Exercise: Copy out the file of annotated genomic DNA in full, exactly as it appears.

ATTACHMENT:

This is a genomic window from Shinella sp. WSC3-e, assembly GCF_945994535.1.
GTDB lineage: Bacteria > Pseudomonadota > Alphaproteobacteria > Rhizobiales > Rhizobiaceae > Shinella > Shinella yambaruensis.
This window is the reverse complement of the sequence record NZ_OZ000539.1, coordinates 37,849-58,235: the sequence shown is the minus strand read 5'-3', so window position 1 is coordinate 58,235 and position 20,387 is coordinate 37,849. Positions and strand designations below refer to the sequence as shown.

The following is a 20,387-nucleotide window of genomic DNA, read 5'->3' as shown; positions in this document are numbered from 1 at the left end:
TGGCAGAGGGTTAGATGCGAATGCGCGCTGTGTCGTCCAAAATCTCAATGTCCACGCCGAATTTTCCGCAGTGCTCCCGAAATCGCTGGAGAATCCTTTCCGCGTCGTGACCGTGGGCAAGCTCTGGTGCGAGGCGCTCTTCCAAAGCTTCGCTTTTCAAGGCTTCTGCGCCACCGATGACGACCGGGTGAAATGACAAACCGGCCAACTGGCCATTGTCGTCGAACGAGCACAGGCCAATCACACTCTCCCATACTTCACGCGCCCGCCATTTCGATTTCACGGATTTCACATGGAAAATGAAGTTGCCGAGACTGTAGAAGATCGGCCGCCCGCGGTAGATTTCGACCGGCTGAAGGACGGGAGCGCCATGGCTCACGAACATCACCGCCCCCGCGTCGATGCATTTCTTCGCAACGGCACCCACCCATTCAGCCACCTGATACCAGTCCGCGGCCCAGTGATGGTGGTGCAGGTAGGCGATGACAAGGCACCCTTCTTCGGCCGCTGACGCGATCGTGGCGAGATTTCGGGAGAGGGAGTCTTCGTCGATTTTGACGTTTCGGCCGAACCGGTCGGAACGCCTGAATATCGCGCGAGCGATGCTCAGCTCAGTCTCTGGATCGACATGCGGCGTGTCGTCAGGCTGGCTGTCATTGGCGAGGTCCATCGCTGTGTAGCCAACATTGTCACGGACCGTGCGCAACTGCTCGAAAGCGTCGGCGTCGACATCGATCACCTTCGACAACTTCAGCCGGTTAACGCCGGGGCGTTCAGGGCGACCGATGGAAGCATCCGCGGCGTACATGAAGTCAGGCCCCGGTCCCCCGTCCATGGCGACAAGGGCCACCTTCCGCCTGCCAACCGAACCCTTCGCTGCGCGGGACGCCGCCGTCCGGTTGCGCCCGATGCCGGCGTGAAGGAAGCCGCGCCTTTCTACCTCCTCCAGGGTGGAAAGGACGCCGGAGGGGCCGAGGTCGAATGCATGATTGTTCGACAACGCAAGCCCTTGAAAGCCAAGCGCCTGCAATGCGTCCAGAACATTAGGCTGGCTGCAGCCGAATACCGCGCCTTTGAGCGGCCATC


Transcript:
This is a genomic window from Shinella sp. WSC3-e, assembly GCF_945994535.1.
GTDB lineage: Bacteria > Pseudomonadota > Alphaproteobacteria > Rhizobiales > Rhizobiaceae > Shinella > Shinella yambaruensis.
This window is the reverse complement of the sequence record NZ_OZ000539.1, coordinates 37,849-58,235: the sequence shown is the minus strand read 5'-3', so window position 1 is coordinate 58,235 and position 20,387 is coordinate 37,849. Positions and strand designations below refer to the sequence as shown.

The following is a 20,387-nucleotide window of genomic DNA, read 5'->3' as shown; positions in this document are numbered from 1 at the left end:
TGGCAGAGGGTTAGATGCGAATGCGCGCTGTGTCGTCCAAAATCTCAATGTCCACGCCGAATTTTCCGCAGTGCTCCCGAAATCGCTGGAGAATCCTTTCCGCGTCGTGACCGTGGGCAAGCTCTGGTGCGAGGCGCTCTTCCAAAGCTTCGCTTTTCAAGGCTTCTGCGCCACCGATGACGACCGGGTGAAATGACAAACCGGCCAACTGGCCATTGTCGTCGAACGAGCACAGGCCAATCACACTCTCCCATACTTCACGCGCCCGCCATTTCGATTTCACGGATTTCACATGGAAAATGAAGTTGCCGAGACTGTAGAAGATCGGCCGCCCGCGGTAGATTTCGACCGGCTGAAGGACGGGAGCGCCATGGCTCACGAACATCACCGCCCCCGCGTCGATGCATTTCTTCGCAACGGCACCCACCCATTCAGCCACCTGATACCAGTCCGCGGCCCAGTGATGGTGGTGCAGGTAGGCGATGACAAGGCACCCTTCTTCGGCCGCTGACGCGATCGTGGCGAGATTTCGGGAGAGGGAGTCTTCGTCGATTTTGACGTTTCGGCCGAACCGGTCGGAACGCCTGAATATCGCGCGAGCGATGCTCAGCTCAGTCTCTGGATCGACATGCGGCGTGTCGTCAGGCTGGCTGTCATTGGCGAGGTCCATCGCTGTGTAGCCAACATTGTCACGGACCGTGCGCAACTGCTCGAAAGCGTCGGCGTCGACATCGATCACCTTCGACAACTTCAGCCGGTTAACGCCGGGGCGTTCAGGGCGACCGATGGAAGCATCCGCGGCGTACATGAAGTCAGGCCCCGGTCCCCCGTCCATGGCGACAAGGGCCACCTTCCGCCTGCCAACCGAACCCTTCGCTGCGCGGGACGCCGCCGTCCGGTTGCGCCCGATGCCGGCGTGAAGGAAGCCGCGCCTTTCTACCTCCTCCAGGGTGGAAAGGACGCCGGAGGGGCCGAGGTCGAATGCATGATTGTTCGACAACGCAAGCCCTTGAAAGCCAAGCGCCTGCAATGCGTCCAGAACATTAGGCTGGCTGCAGCCGAATACCGCGCCTTTGAGCGGCCATC